Mr. Rappaport said town meeting would need to vote to authorize the selectmen to take the property, and under state law the town would be required to pay fair market value. If the proposal is approved the town could take the property the next day, Mr. Rappaport said, though the property owner has three years to appeal and can take the town to court to determine whether it paid a fair amount. Mr. Rappaport said it was hard to know how much legal fees would be.

“But in the meantime we own it and we can start the project, we wouldn’t have to wait,” Mr. Donaroma said.

Members of the public had questions and pointed criticism about the state of the property.

“I’m afraid I’m exasperated with the Halls and have been for a long time,” Edgartown resident and former downtown business owner Carol Fligor said. “I for one am for taking it by eminent domain and I hope everybody else thinks that’s a good idea too.”

Resident Barbara Phillips posed a question to the owners. “I just wonder why...why this has to be such a horrible journey? If you really have no interest in making improvements, why can’t you simply sell to the town, why can’t this be harmonious? You obviously don’t want to do anything with it, why can’t you sell it to the town?”

Benjamin L. Hall Jr. represented the Hall family. — Mark Lovewell

During lengthy comments at the meeting, Benjamin L. Hall Jr., representing the property owners, criticized the town’s proposal to take stewardship of what he called “one of the key pieces of property in the B-1 district on Main street” and that businesses in the downtown “are the engine that drive the economy.” He said $3 million was “ very far below what the true cost of the property is to the town,” adding that he thought the town would have to spend $7.5 million and pay attorney’s fees. He argued the town should spend money on other things.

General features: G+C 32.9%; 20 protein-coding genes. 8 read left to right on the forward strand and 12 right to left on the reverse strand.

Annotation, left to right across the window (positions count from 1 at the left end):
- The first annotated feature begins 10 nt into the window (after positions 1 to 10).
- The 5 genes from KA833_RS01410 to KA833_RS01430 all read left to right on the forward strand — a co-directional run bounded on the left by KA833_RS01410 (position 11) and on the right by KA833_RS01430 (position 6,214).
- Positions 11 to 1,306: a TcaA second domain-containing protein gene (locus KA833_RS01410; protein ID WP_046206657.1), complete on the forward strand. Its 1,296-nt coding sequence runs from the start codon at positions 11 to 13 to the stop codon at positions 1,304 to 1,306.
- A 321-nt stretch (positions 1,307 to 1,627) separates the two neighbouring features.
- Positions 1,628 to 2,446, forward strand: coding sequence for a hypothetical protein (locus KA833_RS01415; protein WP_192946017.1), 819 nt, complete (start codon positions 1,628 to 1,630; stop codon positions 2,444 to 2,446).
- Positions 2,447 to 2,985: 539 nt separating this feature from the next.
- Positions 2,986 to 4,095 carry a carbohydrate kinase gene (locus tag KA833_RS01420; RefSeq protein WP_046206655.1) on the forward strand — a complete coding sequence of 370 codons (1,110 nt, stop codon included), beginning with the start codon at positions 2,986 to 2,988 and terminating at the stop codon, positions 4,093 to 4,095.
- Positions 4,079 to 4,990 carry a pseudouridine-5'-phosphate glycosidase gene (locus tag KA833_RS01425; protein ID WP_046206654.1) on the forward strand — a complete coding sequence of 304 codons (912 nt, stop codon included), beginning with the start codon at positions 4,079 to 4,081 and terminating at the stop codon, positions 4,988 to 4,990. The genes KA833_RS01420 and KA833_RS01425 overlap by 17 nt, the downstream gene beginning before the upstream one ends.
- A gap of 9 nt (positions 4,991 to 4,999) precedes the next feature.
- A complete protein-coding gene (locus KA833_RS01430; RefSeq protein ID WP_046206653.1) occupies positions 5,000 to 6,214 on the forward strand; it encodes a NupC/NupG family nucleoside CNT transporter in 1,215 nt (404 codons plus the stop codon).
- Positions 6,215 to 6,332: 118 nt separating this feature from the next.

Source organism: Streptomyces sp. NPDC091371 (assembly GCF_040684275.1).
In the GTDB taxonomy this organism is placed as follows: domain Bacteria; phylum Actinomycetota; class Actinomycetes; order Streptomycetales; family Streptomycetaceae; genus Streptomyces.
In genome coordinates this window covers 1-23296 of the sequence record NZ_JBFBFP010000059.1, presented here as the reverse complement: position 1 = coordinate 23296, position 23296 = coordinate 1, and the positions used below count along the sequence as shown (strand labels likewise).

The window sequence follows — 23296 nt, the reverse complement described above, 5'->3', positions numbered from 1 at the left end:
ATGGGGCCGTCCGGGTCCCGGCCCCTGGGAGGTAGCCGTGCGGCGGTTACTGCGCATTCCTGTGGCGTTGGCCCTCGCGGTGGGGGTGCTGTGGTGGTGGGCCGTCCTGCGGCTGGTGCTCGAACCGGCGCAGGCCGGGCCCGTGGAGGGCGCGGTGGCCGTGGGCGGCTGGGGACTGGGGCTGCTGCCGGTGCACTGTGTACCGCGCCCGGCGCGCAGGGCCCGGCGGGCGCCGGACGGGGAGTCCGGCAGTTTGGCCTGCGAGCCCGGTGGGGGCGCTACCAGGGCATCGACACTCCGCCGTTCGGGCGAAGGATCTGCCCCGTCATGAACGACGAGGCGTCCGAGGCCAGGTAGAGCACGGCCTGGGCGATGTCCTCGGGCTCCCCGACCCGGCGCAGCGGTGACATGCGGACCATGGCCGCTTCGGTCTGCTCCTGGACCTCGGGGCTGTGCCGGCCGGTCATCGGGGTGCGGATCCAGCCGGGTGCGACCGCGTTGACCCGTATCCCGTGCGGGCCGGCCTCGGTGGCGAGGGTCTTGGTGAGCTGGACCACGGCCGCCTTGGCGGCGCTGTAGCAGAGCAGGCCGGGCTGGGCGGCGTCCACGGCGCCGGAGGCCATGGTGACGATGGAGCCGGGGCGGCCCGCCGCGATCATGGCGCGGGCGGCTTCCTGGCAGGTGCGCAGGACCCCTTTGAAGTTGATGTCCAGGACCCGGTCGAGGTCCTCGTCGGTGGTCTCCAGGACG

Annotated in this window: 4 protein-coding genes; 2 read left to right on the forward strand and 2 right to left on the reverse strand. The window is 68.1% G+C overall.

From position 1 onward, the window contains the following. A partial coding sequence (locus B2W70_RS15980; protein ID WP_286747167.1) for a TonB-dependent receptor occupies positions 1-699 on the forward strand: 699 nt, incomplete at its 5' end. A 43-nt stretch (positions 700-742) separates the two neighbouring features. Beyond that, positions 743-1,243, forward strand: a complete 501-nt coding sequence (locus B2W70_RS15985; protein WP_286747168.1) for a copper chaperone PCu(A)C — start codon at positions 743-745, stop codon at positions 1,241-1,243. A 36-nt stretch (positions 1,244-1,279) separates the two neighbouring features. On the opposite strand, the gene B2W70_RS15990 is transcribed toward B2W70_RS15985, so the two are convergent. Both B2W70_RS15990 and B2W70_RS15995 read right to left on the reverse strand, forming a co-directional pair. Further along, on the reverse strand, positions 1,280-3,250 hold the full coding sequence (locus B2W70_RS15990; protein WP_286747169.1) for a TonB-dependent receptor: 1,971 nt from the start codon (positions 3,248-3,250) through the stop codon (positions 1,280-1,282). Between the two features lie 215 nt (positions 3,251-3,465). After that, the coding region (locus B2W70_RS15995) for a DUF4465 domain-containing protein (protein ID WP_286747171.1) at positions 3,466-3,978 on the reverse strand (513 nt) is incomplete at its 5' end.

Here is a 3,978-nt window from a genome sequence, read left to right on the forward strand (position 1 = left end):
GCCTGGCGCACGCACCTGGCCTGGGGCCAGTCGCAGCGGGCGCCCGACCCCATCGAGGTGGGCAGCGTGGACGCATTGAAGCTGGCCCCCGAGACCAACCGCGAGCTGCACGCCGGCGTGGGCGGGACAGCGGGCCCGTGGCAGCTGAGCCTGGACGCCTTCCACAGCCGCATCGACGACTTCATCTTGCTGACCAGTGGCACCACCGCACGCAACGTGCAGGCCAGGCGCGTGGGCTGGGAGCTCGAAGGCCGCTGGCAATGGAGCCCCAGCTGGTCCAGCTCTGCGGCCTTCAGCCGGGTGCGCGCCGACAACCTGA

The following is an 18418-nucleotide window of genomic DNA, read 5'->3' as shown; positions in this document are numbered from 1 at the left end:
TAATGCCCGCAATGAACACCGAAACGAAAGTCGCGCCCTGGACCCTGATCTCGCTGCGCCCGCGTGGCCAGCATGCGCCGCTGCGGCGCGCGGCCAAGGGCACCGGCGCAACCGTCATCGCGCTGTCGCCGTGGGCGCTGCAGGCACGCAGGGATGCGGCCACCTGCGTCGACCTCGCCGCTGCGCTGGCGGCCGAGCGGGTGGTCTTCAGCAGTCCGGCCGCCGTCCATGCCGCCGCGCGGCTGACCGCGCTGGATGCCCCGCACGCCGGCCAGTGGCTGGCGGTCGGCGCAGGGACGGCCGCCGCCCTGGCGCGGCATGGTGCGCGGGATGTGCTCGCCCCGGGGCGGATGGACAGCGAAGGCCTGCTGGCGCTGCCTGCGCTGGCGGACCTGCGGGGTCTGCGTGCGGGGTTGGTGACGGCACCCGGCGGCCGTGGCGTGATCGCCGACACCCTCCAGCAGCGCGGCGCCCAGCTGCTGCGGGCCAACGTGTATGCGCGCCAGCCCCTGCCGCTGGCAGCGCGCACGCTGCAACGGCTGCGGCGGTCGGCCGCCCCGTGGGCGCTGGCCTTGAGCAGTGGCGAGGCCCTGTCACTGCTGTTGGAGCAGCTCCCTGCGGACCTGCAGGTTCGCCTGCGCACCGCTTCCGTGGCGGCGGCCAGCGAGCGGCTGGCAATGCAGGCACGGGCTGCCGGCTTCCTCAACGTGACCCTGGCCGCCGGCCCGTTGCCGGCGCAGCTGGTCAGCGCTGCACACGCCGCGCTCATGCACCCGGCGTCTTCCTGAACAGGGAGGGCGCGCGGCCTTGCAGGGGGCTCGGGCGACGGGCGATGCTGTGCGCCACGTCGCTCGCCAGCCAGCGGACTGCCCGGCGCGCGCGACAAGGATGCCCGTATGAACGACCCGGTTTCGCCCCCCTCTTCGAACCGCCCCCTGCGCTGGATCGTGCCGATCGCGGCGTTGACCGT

“I know people are upset,” he said. “I’m upset about the look and feel about that place, I’m upset about the entire situation when we started to work in 2003 and started to dig.” He said the family planned to paint and clean up the property, and had a prospective buyer.

“Yes, my family has had its differences with the town government,” he said, adding that it was the nature of a small town not to agree all the time, and it was their right to pursue legal action. “But this is a bad idea and I would urge the public or anyone who hears about this hearing to come out to town meeting to say a firm no.”

Mr. Hall’s comments did not sit well with Edgartown attorney Sean Murphy. “I find it personally offensive for Mr. Hall to give this group and the town a lecture about finances,” he said, noting “the tens and hundreds of thousands of dollars [the Halls] have cost the town over a tree.”

“To call it the economic engine, what is wrong with you? It’s a dump. It has always been a dump,” he said, adding that two towns have proposals on town meeting warrants to address properties owned by the Hall family. In Oak Bluffs the town is proposing spending $200,000 on temporary repairs for the Island Theatre, which is in disrepair and has been deemed dangerous.

“The two words you haven’t heard from him are I’m sorry or we will do it . . . because it’s never going to happen,” he said, adding that he thought a lawsuit was likely regardless of how much the town spends. “Take it and move forward and let’s get Main street cleaned up.”

The board will hold another public information session on April 3 at 4:30 p.m. at town hall.